The optimal control and taxation of polluting emissions is an perpetual question in the literature of environmental economics. Different economic settings require different tools and strategies to efficiently keep pollution under control. Stefan Wrzaczek together with international colleagues analyses these strategies within two different settings: (i) Management of the tragedy of commons and polluting emissions through taxation in different market settings. (ii) Pollution control under catastrophic climate change as a differential game.
Modelling household behaviour in the face of disaster risk
Their have been numerous empirical studies on the specific household characteristics correlated with the different components of disaster risk, i.e. exposure and vulnerability. In cooperation with colleagues from POPJUS and the TU Wien, Michael Freiberger establishes a dynamic household model, which explains the behavior with respect to the risk of natural disasters based on their inherent preferences. This theoretical model is essential for the realistic assessment of policy interventions, as it allows for a projection of intrinsically motivated reactions of households to potential policy interventions.
Regional energy transitions
Deep decarbonization of energy systems is a key step to restrict the global temperature rise to “well below 2 °C”. Majority of global net-zero emission scenarios emphasize on the large-scale deployment of Carbon dioxide removal (CDR) technologies like bioenergy with carbon capture and storage (BECCS) to meet the global climate goals.
Analytically investigating and extending IAMs
Integrated Assessment Models (IAMs) attempt to capture and describe the interactions of (i) human behaviour, (ii) economic activity, and (iii) and climate dynamics and impacts. However, IAMs are often treated as some sort of black-box when calculating solutions. Researchers of the Economic Frontiers Program try to investigate established IAMs from an analytical perspective and generate new insight and illuminate the black-boxes.
Health and health care
EF researchers work on a wide range of topics relating to the role of health and health care in fostering socio-economic development prospects at the individual and societal level, and ultimately in raising the wellbeing of populations.
Health care systems
In a diverse set of investigations, researchers at EF are assessing the role of the health care system in improving health, longevity and wellbeing while keeping track of the macroeconomic implications. A particular focus lies on the role of medical progress as a driver of increasing health care effectiveness.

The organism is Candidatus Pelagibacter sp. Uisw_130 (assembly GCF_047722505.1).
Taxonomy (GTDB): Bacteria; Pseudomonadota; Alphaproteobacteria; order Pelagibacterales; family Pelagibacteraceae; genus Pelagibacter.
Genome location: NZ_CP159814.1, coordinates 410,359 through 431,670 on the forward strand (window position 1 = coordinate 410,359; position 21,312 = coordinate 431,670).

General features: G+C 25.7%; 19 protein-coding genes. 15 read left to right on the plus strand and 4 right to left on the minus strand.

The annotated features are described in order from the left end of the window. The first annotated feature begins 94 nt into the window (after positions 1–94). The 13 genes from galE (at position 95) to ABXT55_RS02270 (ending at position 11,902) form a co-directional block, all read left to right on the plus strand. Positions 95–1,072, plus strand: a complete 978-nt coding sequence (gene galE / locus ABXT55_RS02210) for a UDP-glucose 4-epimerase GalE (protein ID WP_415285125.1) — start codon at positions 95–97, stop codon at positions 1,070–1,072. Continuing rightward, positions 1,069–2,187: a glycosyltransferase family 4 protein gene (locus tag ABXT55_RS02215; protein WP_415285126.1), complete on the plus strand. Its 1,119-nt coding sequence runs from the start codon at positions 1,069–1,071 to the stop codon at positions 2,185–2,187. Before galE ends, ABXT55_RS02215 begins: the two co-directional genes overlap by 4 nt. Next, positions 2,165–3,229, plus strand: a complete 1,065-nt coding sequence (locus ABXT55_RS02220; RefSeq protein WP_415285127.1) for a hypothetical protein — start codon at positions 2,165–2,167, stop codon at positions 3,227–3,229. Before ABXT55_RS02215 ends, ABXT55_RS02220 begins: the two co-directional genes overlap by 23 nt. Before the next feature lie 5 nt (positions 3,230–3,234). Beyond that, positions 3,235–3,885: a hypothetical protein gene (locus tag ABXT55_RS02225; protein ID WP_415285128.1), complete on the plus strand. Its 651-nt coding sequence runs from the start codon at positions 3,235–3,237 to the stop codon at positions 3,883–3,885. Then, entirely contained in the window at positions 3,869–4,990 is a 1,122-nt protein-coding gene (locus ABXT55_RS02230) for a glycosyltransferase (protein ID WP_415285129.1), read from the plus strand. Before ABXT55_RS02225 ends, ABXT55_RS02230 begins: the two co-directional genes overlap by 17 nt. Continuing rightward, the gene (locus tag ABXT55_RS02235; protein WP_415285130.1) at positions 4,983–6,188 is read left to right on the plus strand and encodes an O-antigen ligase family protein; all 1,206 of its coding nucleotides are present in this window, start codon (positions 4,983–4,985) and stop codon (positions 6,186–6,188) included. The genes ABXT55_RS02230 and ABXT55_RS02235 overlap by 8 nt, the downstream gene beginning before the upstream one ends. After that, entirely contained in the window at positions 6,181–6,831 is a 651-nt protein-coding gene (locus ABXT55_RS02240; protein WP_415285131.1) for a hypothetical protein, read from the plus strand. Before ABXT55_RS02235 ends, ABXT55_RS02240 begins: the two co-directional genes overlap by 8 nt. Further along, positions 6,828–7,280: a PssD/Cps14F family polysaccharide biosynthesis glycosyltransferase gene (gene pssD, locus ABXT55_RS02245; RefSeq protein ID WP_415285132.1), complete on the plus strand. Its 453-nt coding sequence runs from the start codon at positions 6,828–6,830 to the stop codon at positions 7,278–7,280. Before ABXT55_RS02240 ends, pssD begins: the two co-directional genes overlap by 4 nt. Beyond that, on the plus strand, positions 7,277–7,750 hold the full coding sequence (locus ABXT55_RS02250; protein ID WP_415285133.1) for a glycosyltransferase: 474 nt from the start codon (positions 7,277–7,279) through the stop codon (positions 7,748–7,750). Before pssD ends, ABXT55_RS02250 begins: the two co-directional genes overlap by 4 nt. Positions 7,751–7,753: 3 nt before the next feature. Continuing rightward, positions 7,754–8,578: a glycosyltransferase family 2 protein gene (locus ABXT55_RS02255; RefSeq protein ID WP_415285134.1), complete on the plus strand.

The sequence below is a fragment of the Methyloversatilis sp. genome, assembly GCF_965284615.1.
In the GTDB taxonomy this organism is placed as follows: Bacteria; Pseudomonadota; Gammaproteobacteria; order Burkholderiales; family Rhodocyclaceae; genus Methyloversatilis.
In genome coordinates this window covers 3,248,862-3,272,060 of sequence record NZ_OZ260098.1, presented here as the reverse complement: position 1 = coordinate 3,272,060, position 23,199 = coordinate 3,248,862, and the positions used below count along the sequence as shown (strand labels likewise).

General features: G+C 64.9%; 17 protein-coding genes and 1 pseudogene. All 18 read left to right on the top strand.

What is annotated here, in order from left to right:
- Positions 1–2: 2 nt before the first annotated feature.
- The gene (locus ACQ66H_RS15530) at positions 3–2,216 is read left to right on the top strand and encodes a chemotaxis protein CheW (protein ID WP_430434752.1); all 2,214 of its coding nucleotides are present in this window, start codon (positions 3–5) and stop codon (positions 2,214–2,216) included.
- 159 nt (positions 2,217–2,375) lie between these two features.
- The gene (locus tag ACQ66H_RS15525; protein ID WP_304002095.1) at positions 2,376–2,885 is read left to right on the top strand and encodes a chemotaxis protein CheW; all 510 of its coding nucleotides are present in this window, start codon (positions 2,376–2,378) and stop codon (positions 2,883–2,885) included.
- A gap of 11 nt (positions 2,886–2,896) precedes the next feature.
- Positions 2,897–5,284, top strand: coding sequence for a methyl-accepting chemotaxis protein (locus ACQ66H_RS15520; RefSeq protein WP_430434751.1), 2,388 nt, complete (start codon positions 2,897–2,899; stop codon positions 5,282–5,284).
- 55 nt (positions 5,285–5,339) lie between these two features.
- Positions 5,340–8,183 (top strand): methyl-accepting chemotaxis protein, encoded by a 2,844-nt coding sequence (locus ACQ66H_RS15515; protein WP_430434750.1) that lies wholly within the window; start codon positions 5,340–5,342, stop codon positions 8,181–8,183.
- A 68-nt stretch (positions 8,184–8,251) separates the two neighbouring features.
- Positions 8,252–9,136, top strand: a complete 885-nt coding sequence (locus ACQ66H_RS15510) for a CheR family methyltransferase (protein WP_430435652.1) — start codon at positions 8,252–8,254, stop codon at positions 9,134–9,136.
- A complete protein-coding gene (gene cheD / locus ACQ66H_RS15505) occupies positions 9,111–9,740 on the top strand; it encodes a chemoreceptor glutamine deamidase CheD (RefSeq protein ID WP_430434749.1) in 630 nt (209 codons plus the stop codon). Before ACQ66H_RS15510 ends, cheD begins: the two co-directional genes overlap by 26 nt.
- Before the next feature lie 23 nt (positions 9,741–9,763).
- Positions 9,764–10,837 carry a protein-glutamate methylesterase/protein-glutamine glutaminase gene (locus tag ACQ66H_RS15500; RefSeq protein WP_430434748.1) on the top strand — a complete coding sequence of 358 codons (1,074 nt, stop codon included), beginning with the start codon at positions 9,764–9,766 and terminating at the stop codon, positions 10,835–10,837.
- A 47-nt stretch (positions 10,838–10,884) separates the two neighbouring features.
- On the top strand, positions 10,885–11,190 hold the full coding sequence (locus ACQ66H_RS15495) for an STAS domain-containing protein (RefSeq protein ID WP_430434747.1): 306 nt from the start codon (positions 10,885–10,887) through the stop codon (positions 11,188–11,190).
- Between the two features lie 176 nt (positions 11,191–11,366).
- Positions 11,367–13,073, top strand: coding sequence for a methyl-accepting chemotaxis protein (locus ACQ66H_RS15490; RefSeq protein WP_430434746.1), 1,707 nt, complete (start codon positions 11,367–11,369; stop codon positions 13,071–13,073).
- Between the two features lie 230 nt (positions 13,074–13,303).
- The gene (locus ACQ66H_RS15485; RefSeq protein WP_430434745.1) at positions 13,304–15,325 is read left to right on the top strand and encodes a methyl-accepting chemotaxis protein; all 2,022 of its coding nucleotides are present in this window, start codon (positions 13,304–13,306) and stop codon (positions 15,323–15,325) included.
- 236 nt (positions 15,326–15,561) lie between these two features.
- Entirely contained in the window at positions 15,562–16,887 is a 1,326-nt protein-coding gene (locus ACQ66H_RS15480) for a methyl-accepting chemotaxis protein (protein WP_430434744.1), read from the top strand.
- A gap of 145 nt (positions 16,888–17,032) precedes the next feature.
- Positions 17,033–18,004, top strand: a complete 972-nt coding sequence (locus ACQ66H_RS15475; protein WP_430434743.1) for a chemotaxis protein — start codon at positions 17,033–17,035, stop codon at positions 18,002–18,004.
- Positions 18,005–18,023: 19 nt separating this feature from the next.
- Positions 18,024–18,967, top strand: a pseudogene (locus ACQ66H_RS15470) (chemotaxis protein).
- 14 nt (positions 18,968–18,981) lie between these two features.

Economic Burden of Disease
Applying rigorous macroeconomic modelling around a human-capital augmented production function and state-of-the-art projections, in this line of work EF researchers are joining force with collaborators at Peking Union Medical College, University of Heidelberg, Harvard School of Public Health and Vienna University of Economics and Business in assessing the macroeconomic burden associated with a wide range of communicable and non-communicable diseases as well as the macroeconomic benefit of efforts aimed at disease reduction.
Large shocks to health significantly impact an individual's well-being. However, the effects can substantially vary between individuals. Researcher in EELC conducted a study investigating the relationship between socioeconomic environment (SEE) and survival after ST-segment elevation myocardial infarction (STEMI) separately for women and men in the City of Vienna, Austria. Furthermore, researchers in EDC used a theoretical framework to assess the impact of a potential life-altering health shock on the consumption and health expenditure decisions over the whole individual life-cycle.
Inequality, human capital and just transitions
Research in the Economic Frontiers Program examines inequality and equal life chances from multiple perspectives. Analyses cover potential future transition processes with focus on their fairness across populations as well as the investigation of current public health and pension systems with respect to sources of inequality.
Just Transitions to Net-Zero Carbon Emissions for All (JustTrans4ALL)
The IIASA Just transitions to net-zero carbon emissions for all (JustTrans4All) project, which forms part of a suite of projects under the IIASA Strategic Initiatives Program, will contribute to novel analyses of transition pathways that are socially and environmentally just. The project will inform policy design, aiming to achieve high levels of human wellbeing within planetary boundaries in line with the UN 2030 Agenda and the Paris Agreement.
Drivers of intra- and intergenerational inequality
Miguel Sanchez-Romero has investigated questions on intra- and intergenerational wealth (amongst others in collaboration with colleagues from the Vienna Institute of Demography) as part of the Economic Frontiers Program. Thereby his work concerns topics ranging from fair pensions systems to the heterogeneous impacts of Covid-19.
Models, tools, datasets
16 May 2023
Lockdowns and vaccines: a balancing act
24 February 2023
The price of cancer
20 January 2023
Austrian Federal Minister for Education, Science, and Research visits IIASA
14 February 2023 University of Paris - Dauphine, Paris-France
Global Meeting on Building Sustainable Generational Economies
30 November 2022 Austrian Academy of Sciences, Vienna, Austria
Population and Climate Change: The Defining Relationship of the 21st Century
06 December 2023 Vienna, Austria
Wittgenstein Centre Conference 2023-Exploring Population Heterogeneities
29 November 2022
Enhancing global resilience
06 October 2022
Understanding how climate tipping points impact industrial production
Maddalena Muttoni is a 2022 Young Scientists Summer Program participant in the IIASA Economic Frontiers Program. This summer, she modeled the relationship between the Earth’s carbon stock and industrial production, paying special attention to what happens at a climate change tipping point.
01 June 2022